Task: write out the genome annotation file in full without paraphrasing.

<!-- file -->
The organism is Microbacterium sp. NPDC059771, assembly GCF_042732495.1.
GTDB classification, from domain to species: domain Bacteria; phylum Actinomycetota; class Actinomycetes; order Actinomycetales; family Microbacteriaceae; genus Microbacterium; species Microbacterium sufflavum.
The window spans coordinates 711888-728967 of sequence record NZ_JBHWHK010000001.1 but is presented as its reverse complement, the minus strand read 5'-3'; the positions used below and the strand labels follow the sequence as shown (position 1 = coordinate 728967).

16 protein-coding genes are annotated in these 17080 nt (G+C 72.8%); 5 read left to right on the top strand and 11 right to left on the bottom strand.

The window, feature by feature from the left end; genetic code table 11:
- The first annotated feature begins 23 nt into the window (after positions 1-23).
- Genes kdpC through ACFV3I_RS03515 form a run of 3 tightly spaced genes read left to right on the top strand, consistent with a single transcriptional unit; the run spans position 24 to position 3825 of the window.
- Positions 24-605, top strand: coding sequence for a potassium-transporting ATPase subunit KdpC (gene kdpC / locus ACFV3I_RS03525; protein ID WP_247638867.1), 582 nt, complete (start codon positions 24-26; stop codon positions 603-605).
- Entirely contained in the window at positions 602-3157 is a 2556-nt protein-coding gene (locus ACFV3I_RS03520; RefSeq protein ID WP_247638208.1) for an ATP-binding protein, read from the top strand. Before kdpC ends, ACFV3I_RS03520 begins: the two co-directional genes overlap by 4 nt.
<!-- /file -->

The organism is Microbacterium sp. NPDC059771, assembly GCF_042732495.1.
GTDB classification, from domain to species: domain Bacteria; phylum Actinomycetota; class Actinomycetes; order Actinomycetales; family Microbacteriaceae; genus Microbacterium; species Microbacterium sufflavum.
The window spans coordinates 711888-728967 of sequence record NZ_JBHWHK010000001.1 but is presented as its reverse complement, the minus strand read 5'-3'; the positions used below and the strand labels follow the sequence as shown (position 1 = coordinate 728967).

16 protein-coding genes are annotated in these 17080 nt (G+C 72.8%); 5 read left to right on the top strand and 11 right to left on the bottom strand.

The window, feature by feature from the left end; genetic code table 11:
- The first annotated feature begins 23 nt into the window (after positions 1-23).
- Genes kdpC through ACFV3I_RS03515 form a run of 3 tightly spaced genes read left to right on the top strand, consistent with a single transcriptional unit; the run spans position 24 to position 3825 of the window.
- Positions 24-605, top strand: coding sequence for a potassium-transporting ATPase subunit KdpC (gene kdpC / locus ACFV3I_RS03525; protein ID WP_247638867.1), 582 nt, complete (start codon positions 24-26; stop codon positions 603-605).
- Entirely contained in the window at positions 602-3157 is a 2556-nt protein-coding gene (locus ACFV3I_RS03520; RefSeq protein ID WP_247638208.1) for an ATP-binding protein, read from the top strand. Before kdpC ends, ACFV3I_RS03520 begins: the two co-directional genes overlap by 4 nt.